Its not just one year out from the 2012 election, its also symbolically one year past the spanking we DFLers received in the 2010 election. Its a great time to both look back and look forward, to compare where we were to where we are to where we think we’ll be going.
On November 3rd of last year (the day after the election), I wrote an open letter to the DFL Central Committee. I asked them to consider a few items when they chose the next Party Chair. In my post, I complained about how in debt the party was, the lack of a communications strategy and how the Coordinated Campaign was neither coordinated nor much of a campaign.
I assumed that Chair Brian Melendez would resign after the thrashing we received. He eventually gave notice in December. The only candidate to emerge as his replacement was Ken Martin.
I spoke to Ken yesterday about the state of the DFL.
“Its going great. We just had our most successful Founder’s Day ever,” Ken began. “And we’ve raised the most money ever raised in an off year.”
The DFL had a deficit of between $500,000 and $800,000 to dig out from under and December will tell if they meet their aggressive fundraising goals. This is very different place than the perpetually broke DFL that Melendez led.
Also on the bright side, the DFL just hired an Executive Director and Outreach Director. They are accepting resumes for the Coordinated Campaign manager position and Communications Director (after Kristin Sosanie left for the Obama campaign). They will be hiring a New Media Director in January. In other words, they have the money now to start organizing for the 2012 election.
Below the fold you can find out about Ken’s vision for the DFL, both for the 2012 election and beyond.
“DFL budgets have a line item for fundraising by the chair,” Ken explained. “Most chairs have set it at $100,000. I set a target of $650,000 and I’ve met it.”
The DFL has had to rebuild its small donor lists. This is the only part of the fundraising effort that isn’t kicking butt. Yet.
I spent a decade in non-profit fundraising. Building a great list takes time; its a numbers game. The better the list, the larger the small percentage return is. You continually maintain the list or it withers.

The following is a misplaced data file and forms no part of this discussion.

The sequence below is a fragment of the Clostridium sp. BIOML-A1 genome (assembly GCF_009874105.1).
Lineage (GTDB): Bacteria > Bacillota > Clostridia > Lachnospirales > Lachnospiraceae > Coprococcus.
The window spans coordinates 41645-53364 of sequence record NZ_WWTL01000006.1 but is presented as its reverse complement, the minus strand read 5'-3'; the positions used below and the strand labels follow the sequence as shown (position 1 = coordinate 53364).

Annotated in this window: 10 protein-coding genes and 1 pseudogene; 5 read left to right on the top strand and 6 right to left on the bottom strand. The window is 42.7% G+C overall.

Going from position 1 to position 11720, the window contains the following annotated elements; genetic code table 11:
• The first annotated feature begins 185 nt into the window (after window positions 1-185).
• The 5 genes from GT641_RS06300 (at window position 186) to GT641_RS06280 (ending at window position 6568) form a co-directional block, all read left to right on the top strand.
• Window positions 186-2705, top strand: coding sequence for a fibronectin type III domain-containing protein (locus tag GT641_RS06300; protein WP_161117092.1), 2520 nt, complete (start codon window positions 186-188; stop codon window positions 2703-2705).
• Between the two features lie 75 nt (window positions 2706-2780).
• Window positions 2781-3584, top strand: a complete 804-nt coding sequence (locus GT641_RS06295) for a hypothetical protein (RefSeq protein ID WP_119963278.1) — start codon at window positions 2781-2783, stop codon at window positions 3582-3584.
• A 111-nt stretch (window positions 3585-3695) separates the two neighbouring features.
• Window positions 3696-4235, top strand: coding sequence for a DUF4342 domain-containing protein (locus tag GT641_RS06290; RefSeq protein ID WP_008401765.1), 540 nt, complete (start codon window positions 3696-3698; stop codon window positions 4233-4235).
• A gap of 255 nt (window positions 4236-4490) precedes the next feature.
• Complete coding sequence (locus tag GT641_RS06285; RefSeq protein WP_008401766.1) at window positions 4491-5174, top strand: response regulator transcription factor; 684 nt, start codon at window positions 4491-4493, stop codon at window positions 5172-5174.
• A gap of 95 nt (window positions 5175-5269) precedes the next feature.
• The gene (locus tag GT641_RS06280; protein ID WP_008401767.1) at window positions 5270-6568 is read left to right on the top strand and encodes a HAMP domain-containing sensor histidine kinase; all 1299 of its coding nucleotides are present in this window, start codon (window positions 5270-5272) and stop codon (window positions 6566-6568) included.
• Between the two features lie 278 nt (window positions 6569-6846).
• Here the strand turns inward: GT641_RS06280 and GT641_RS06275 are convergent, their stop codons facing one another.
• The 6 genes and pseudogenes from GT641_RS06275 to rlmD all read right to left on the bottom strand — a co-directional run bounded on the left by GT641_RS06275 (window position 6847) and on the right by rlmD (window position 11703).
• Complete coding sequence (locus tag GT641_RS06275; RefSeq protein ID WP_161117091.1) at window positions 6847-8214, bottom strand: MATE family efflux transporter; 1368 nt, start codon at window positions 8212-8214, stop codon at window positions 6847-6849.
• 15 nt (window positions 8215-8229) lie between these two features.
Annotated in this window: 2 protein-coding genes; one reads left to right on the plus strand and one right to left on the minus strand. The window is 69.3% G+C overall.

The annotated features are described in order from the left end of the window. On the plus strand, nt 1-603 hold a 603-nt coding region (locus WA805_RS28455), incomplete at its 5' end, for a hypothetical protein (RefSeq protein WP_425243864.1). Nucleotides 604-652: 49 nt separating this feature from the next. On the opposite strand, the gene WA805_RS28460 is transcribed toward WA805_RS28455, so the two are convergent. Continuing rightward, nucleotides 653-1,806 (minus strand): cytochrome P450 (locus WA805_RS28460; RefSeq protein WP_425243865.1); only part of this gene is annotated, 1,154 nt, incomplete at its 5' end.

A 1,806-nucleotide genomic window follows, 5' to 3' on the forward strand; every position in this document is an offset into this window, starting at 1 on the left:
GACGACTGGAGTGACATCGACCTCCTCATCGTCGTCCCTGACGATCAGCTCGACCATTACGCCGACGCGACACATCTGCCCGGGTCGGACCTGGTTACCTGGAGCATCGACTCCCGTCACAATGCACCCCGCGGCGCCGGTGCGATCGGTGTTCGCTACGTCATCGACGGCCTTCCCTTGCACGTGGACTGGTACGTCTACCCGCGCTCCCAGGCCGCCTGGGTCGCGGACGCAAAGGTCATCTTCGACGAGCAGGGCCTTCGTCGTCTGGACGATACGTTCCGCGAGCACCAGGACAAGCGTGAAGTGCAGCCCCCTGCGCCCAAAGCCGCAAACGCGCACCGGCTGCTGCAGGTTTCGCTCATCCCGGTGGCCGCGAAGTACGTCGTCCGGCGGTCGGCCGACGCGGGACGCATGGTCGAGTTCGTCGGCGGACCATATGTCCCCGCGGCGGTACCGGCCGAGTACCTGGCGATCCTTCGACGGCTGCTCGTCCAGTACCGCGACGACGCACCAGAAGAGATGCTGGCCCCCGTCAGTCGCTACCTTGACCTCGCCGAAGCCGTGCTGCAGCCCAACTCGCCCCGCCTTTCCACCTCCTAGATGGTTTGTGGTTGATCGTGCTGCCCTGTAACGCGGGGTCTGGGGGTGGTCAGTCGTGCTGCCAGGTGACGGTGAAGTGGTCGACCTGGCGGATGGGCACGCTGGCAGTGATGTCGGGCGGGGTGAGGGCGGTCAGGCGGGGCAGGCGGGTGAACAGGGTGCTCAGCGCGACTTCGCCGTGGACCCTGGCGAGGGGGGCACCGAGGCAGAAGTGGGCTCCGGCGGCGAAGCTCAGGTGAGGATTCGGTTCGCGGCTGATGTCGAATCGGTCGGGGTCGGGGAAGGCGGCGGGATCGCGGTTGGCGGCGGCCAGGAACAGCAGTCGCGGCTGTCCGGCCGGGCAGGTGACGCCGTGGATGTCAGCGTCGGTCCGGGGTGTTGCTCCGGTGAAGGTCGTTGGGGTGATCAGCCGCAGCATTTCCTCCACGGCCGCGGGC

With fundraising going in the correct direction, Ken has begun building for the 2012 cycle and the future.
“We have got to do the fundraising,” he explained. “But I feel that the Chair’s role is to provide vision and leadership. We need to build permanent infrastructure. Candidates and parties tend to only think of the upcoming election, never beyond.
“We need a road map for the next six to eight years. I am working on a plan I call ‘Build to Win, Build to Last.’
We also talked about candidate recruitment. The biggest problem the party faces is redistricting.
“Candidate recruitment is going slower than I’d like because we’re waiting to learn what the new districts are on February 21st of next year,” Ken said. “The problem we face is like in the Sixth District [Michele Bachmann’s]. The district needs to shrink by 100,000 people. Who would want to run when you don’t know if you’ll even be in the district on February 22nd.”
Ken also wants the party to make more of a commitment to the candidates we recruit. We need candidates who will commit to campaigning for several cycles.
“We have to ask how can we help?” he continued.
“But its not just committing to the candidates, we also need to invest in long-term training and grooming of candidates. We need to find candidates to run for school board, city council and all the other local offices. These candidates need to build up their name recognition so they are ready to run for higher office. We need to build a pipeline of candidates.”
I asked about the Coordinated Campaign of 2010 and that several candidates complained to me that they felt abandoned.
“The Coordinated Campaign should not be a top-down operation run from St. Paul,” Ken replied. “It needs to be bottom up. There needs to be a culture change.”
“Like Howard Dean had a 50 state strategy, we need an 87 county strategy. We need to provide our candidates and their campaign training. We need to invest in the tools to help candidates at all levels. We need invest in staff to support all of our campaigns. But its also not just simply throwing money at problems. We need to invest very strategically.”
Since we were talking about supporting candidates, I asked about the DFL endorsement. Several candidates won the endorsement, but lost the primary in 2010. Margaret Anderson-Kelliher was a high profile loss, but the party did nothing for Dan Powers, the CD2 endorsed candidate.
“We have to find a way for making the endorsement work and for making the endorsement matter,” Ken stated. “The system isn’t working.”
“Many people think the endorsement is about picking the candidate they like best. Others want a candidate who will win. Endorsement is supposed to be about picking a candidate early so we can get behind them.”
I want the endorsement to be more like a primary in the sense that I believe the solution is to get more people involved,” he stated.
If we have a well-funded party, have an 87-county strategy, if our party is working hard at grooming potential candidates and creating a candidate pipeline and if we have all the best tools in place, I wholeheartedly support changing the endorsement process.
Ken wasn’t about to reveal his ideas for changing the endorsement process. That will be a discussion for a later date. Like possibly a year from now.
At any rate, I’m looking forward to a much better 2012 election cycle and Ken’s Build to Win, Build to Last plan.